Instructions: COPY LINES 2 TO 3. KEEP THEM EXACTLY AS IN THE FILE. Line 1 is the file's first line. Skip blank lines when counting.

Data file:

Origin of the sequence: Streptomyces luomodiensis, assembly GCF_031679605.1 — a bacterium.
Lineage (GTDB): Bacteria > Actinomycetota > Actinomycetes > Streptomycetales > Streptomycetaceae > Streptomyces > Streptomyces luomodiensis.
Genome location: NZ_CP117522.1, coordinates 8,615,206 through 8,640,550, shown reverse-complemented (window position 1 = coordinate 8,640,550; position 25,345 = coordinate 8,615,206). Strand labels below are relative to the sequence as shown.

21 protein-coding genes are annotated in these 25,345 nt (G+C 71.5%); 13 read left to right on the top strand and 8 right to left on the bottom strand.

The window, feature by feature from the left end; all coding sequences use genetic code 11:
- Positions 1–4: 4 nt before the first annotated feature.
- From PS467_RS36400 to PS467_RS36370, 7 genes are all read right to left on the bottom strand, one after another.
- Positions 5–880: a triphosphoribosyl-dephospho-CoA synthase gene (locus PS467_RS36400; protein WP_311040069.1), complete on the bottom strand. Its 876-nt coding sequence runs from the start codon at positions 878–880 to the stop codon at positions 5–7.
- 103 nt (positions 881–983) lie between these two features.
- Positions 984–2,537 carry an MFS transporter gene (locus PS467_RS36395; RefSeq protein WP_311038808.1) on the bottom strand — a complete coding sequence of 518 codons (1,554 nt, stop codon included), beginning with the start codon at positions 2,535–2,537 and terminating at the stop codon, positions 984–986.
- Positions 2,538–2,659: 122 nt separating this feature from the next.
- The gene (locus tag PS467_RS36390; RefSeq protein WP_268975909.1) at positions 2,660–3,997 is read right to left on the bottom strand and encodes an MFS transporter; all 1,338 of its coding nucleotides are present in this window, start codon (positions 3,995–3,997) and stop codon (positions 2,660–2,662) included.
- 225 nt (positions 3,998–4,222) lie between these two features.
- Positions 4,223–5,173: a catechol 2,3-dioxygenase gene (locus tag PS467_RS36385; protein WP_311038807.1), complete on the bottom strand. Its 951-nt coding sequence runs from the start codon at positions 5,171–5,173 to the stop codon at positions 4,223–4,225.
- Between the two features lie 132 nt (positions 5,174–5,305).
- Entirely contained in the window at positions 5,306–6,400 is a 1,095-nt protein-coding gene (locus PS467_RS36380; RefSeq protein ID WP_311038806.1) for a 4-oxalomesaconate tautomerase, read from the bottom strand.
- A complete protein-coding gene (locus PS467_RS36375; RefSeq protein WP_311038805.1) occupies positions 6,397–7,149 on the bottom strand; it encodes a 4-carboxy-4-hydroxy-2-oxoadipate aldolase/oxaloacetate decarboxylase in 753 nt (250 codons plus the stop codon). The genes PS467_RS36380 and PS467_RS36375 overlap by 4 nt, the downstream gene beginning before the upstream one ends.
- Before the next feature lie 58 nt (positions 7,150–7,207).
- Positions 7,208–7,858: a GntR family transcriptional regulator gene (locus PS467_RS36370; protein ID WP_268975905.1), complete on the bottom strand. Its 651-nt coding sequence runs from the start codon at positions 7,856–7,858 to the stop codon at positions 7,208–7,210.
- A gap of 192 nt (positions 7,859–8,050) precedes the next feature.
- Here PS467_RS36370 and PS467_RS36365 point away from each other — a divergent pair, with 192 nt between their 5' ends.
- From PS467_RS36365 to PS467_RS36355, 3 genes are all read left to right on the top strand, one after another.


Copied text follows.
Lineage (GTDB): Bacteria > Actinomycetota > Actinomycetes > Streptomycetales > Streptomycetaceae > Streptomyces > Streptomyces luomodiensis.
Genome location: NZ_CP117522.1, coordinates 8,615,206 through 8,640,550, shown reverse-complemented (window position 1 = coordinate 8,640,550; position 25,345 = coordinate 8,615,206). Strand labels below are relative to the sequence as shown.